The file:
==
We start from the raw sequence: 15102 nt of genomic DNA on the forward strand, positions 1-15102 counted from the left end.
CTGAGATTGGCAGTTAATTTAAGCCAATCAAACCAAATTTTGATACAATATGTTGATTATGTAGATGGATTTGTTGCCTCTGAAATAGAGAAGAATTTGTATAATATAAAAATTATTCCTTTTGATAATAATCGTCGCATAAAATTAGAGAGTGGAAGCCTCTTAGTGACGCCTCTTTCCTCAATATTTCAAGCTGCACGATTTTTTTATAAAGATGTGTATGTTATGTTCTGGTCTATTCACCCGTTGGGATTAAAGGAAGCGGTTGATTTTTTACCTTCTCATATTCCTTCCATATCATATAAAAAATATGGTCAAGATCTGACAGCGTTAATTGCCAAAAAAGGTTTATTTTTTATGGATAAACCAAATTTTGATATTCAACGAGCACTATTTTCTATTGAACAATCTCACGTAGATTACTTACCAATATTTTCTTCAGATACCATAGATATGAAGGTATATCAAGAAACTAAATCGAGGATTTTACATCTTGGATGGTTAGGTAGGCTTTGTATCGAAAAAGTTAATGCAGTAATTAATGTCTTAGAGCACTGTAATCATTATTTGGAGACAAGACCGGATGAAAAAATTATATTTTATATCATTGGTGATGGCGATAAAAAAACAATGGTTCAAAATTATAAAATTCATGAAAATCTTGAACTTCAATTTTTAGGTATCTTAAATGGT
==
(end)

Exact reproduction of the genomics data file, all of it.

We start from the raw sequence: 15102 nt of genomic DNA on the forward strand, positions 1-15102 counted from the left end.
CTGAGATTGGCAGTTAATTTAAGCCAATCAAACCAAATTTTGATACAATATGTTGATTATGTAGATGGATTTGTTGCCTCTGAAATAGAGAAGAATTTGTATAATATAAAAATTATTCCTTTTGATAATAATCGTCGCATAAAATTAGAGAGTGGAAGCCTCTTAGTGACGCCTCTTTCCTCAATATTTCAAGCTGCACGATTTTTTTATAAAGATGTGTATGTTATGTTCTGGTCTATTCACCCGTTGGGATTAAAGGAAGCGGTTGATTTTTTACCTTCTCATATTCCTTCCATATCATATAAAAAATATGGTCAAGATCTGACAGCGTTAATTGCCAAAAAAGGTTTATTTTTTATGGATAAACCAAATTTTGATATTCAACGAGCACTATTTTCTATTGAACAATCTCACGTAGATTACTTACCAATATTTTCTTCAGATACCATAGATATGAAGGTATATCAAGAAACTAAATCGAGGATTTTACATCTTGGATGGTTAGGTAGGCTTTGTATCGAAAAAGTTAATGCAGTAATTAATGTCTTAGAGCACTGTAATCATTATTTGGAGACAAGACCGGATGAAAAAATTATATTTTATATCATTGGTGATGGCGATAAAAAAACAATGGTTCAAAATTATAAAATTCATGAAAATCTTGAACTTCAATTTTTAGGTATCTTAAATGGT